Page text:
Femme-Maison, 1945 - 1947

This appeals to me as a writer whose work often employs punning.

"Like a baby book?"


When I tell people that I'm making a soft sculpture book, that is often their first question.


I am not making a baby book; I am making a book which explores the softness of women. A book composed of layers (tissues, fabric?) of women's history, women from my family, women to whom the handkerchiefs concealed in the pockets of the book belonged.

On Being Soft is a patchwork book on two levels; a book patched together out of fragments of fabric, and of fragments of text; of overhead conversations and asides, text messages, private thoughts. Of scraps.


The book artist and critic Johanna Drucker wrote in her essay Intimate Authority: Women, Books, and the Public-Private Paradox that It is not by accident that we see so many materials in  their (women’s) (book)works: doilies, pieces of silk, fragments of kimonos, clothing scraps, soap, photographs, small scrolls, jars and other containers, reused stamps, buttons, ribbons, snippets of this and that.


One female artist who constructed a number of soft books from a life's stash of "snippets of this and that" was Louise Bourgeois. Two, Ode à l’Oubli and Ode à la Bièvre, made in 2002 when Bourgeois was ninety, are constructed from linens she collected over the course of her life, including, Ann Coxon tells us in her book Louise Bourgeois, "the set of monogrammed napkins from her bridal trousseau that serve as the backing for many of the pages". I sewed on linens of a similar age as these linens in my Cure for Love project, although they were not mine but my great-grandmother's; I haven't lived a lifetime in which to hoard beautiful fabrics rich with memories yet!




Speaking of memory, Ode à l’Oubli translates roughly as "Ode to Forgetfulness"; it is the product of a long, rich life. I wonder if the phrase "I had a flashback of something that never existed", printed in red ink on one of the fabric pages of the book, is a wry reference to senility? Certainly Bourgeois' mind was sharp until the very end; she produced art right up until the week before her death.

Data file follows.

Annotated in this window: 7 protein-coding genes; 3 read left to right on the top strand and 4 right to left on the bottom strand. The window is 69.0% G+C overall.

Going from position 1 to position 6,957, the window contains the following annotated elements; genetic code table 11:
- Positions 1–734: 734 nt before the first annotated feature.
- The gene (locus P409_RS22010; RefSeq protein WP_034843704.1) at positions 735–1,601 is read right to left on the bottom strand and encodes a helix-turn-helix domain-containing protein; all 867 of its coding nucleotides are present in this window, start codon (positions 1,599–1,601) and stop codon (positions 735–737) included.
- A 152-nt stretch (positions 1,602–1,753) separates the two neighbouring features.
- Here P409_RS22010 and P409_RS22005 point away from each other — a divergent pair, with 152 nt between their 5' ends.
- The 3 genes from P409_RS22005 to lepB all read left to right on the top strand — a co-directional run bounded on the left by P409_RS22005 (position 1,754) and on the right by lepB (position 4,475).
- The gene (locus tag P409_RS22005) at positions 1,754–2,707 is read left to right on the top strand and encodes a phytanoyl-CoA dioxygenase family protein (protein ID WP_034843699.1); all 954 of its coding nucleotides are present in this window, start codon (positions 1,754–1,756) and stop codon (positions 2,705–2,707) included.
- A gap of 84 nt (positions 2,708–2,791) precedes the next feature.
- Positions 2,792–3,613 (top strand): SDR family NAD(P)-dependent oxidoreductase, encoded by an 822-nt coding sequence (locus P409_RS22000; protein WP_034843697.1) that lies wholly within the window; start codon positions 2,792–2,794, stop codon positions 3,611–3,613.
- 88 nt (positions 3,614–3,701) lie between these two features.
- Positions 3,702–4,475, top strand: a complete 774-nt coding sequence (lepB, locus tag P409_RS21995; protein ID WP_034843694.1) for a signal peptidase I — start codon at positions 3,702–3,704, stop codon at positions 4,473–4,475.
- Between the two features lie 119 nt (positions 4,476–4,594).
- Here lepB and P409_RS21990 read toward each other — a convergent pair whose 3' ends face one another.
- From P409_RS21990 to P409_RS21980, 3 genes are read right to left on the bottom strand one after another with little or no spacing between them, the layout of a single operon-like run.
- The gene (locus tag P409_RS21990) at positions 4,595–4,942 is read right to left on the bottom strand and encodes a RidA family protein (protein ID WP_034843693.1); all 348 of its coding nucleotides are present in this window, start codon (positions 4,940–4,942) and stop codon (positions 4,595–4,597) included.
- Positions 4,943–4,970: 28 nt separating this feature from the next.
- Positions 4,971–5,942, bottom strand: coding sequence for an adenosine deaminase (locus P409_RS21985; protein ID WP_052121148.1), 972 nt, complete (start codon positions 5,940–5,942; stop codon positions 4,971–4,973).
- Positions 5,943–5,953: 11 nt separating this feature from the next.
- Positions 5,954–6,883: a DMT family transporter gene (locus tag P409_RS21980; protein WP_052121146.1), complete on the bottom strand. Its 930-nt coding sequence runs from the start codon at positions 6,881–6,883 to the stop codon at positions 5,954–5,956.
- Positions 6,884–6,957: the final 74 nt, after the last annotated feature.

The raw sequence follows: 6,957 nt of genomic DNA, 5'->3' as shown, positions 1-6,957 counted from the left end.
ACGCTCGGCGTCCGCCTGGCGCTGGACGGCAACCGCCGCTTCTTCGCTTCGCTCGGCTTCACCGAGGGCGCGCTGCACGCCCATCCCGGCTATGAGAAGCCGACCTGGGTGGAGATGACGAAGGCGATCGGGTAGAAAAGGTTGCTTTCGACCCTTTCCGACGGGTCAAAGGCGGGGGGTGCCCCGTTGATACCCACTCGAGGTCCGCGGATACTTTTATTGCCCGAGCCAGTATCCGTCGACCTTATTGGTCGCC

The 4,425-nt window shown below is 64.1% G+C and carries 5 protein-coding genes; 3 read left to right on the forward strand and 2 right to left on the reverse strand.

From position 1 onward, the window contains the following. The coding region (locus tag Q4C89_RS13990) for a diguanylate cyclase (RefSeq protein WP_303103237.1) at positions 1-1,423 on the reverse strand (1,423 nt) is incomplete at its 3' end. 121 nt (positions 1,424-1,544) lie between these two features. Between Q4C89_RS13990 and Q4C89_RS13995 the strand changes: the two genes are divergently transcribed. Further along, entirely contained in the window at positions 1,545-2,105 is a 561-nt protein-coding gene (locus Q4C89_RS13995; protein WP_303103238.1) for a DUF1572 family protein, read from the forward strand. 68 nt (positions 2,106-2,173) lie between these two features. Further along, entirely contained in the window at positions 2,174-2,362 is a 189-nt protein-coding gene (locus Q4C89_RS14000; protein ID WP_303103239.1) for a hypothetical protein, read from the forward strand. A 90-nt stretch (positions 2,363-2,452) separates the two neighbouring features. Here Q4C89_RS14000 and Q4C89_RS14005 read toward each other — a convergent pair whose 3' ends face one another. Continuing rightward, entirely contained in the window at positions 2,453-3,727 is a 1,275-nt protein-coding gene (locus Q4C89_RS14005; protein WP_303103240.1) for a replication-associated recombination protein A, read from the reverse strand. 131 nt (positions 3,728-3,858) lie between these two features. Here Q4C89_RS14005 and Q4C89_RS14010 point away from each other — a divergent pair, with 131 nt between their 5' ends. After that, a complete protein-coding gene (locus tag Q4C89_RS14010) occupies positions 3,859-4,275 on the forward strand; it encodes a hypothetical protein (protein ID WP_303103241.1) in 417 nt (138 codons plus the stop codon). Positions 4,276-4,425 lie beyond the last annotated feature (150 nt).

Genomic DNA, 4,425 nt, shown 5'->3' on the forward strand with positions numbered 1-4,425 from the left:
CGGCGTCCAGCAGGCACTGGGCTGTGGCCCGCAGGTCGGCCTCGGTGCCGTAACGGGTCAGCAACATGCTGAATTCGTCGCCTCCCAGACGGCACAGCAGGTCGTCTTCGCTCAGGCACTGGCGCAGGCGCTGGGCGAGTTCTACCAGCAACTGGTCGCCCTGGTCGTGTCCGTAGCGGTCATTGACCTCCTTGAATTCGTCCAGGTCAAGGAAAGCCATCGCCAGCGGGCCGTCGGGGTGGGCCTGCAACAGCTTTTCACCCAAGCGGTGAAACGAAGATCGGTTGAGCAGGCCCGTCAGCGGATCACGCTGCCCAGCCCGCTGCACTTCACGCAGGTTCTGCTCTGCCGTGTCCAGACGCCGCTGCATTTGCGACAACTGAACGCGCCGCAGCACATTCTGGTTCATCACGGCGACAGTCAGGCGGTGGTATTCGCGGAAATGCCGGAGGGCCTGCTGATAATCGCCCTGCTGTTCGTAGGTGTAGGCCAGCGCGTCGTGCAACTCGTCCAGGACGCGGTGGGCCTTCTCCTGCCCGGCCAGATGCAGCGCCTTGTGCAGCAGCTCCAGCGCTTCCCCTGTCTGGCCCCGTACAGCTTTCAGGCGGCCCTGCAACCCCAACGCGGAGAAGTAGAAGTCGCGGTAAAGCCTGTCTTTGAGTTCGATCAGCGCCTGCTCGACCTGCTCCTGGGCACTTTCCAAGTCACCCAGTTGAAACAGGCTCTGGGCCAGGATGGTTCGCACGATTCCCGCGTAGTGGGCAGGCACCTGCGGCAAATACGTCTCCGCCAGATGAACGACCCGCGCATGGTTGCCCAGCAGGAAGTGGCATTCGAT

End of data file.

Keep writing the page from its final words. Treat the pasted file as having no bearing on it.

The only other text which appears in the book is also printed in red ink on old linen (red was a very significant colour for Bourgeois; she wrote that it was both the colour of blood and the colour of paint). It reads "The return of the repressed". Ode à l’Oubli is a book about repressed memories which rise unbidden to the surface; Coxon writes that its pages "tell a story perhaps only truly readable to the artist herself".


The pages of the book are buttoned into the binding so that they may be taken out and displayed on a wall. The pages of my book will also be removable and rearrangeable; each will have a pair of button-holes and will be tied into the cover with ribbon.




There is currently a Louise Bourgeois exhibition at the Freud Museum which borrows its title, The Return of the Repressed, from Ode à l’Oubli. I will be visiting the Museum soon to see some of Bourgeois' textile textual art in person.